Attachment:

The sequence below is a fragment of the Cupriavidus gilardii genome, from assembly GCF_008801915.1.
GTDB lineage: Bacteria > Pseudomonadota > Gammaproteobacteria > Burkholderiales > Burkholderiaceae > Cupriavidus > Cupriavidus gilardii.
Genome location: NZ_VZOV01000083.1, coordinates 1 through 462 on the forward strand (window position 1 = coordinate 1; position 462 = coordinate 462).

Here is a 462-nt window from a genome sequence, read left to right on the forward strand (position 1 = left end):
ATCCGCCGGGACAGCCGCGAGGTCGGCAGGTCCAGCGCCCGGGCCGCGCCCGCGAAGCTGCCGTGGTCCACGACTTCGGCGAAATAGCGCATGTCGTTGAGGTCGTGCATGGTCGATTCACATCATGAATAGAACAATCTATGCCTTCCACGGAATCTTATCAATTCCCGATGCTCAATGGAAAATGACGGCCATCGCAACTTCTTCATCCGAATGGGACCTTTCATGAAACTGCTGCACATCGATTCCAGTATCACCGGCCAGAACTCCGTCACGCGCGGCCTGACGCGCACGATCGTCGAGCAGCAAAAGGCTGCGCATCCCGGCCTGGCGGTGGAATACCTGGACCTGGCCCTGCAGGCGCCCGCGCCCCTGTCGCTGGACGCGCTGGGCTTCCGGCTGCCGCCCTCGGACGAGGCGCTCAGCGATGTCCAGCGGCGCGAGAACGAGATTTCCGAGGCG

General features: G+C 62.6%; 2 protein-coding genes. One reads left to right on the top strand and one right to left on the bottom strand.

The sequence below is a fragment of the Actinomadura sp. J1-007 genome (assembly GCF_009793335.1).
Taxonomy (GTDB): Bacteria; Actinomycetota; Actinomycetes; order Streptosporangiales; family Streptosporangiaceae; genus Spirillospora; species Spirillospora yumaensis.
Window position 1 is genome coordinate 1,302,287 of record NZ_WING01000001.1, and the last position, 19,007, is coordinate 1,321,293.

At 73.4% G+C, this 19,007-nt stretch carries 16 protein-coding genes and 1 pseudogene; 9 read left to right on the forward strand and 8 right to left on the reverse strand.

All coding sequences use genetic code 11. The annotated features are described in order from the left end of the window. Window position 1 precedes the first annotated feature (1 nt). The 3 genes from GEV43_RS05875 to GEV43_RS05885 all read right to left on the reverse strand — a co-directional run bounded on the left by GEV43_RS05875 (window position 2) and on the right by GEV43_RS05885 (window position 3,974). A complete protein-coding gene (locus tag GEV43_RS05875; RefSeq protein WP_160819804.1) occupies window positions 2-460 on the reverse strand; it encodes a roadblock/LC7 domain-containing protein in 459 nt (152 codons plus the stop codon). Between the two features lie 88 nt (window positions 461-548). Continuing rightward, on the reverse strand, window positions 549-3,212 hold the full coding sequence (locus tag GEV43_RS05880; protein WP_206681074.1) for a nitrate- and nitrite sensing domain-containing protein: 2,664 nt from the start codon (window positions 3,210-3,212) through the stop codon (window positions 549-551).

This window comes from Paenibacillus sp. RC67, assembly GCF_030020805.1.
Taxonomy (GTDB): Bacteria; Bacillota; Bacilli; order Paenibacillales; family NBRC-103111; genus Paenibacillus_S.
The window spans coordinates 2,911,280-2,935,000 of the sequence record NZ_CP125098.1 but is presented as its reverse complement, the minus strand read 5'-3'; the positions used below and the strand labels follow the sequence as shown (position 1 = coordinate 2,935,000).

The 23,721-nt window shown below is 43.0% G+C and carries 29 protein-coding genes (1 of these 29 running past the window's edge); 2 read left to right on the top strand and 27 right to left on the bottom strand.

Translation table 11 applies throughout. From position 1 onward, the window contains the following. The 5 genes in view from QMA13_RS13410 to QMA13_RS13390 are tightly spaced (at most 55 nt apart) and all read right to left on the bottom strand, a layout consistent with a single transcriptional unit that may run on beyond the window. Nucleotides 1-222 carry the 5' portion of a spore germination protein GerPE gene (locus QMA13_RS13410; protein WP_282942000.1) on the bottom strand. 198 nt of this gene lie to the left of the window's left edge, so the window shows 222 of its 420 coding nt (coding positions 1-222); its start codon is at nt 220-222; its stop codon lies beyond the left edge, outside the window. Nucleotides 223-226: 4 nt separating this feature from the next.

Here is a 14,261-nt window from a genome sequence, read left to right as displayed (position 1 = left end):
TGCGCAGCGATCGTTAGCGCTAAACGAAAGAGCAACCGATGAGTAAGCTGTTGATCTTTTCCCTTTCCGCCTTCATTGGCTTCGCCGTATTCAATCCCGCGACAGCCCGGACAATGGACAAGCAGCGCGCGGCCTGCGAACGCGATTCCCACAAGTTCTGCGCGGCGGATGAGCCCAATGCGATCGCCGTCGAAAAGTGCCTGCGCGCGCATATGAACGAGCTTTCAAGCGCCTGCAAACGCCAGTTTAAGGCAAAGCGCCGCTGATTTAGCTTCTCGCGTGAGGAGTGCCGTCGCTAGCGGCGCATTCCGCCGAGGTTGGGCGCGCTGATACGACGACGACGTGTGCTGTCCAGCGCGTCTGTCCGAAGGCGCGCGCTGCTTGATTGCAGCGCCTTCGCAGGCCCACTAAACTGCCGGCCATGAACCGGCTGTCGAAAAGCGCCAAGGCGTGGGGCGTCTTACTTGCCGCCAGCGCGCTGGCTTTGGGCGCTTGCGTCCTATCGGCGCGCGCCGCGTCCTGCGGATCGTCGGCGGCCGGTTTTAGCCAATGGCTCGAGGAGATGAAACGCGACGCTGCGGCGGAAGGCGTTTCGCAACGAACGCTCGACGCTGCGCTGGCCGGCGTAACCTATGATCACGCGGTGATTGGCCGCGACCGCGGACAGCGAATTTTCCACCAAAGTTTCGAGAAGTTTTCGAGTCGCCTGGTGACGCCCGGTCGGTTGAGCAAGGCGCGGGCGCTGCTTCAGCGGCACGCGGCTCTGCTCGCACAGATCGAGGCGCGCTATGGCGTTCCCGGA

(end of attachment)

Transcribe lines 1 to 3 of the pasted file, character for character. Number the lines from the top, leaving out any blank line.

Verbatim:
The sequence below is a fragment of the Cupriavidus gilardii genome, from assembly GCF_008801915.1.
GTDB lineage: Bacteria > Pseudomonadota > Gammaproteobacteria > Burkholderiales > Burkholderiaceae > Cupriavidus > Cupriavidus gilardii.
Genome location: NZ_VZOV01000083.1, coordinates 1 through 462 on the forward strand (window position 1 = coordinate 1; position 462 = coordinate 462).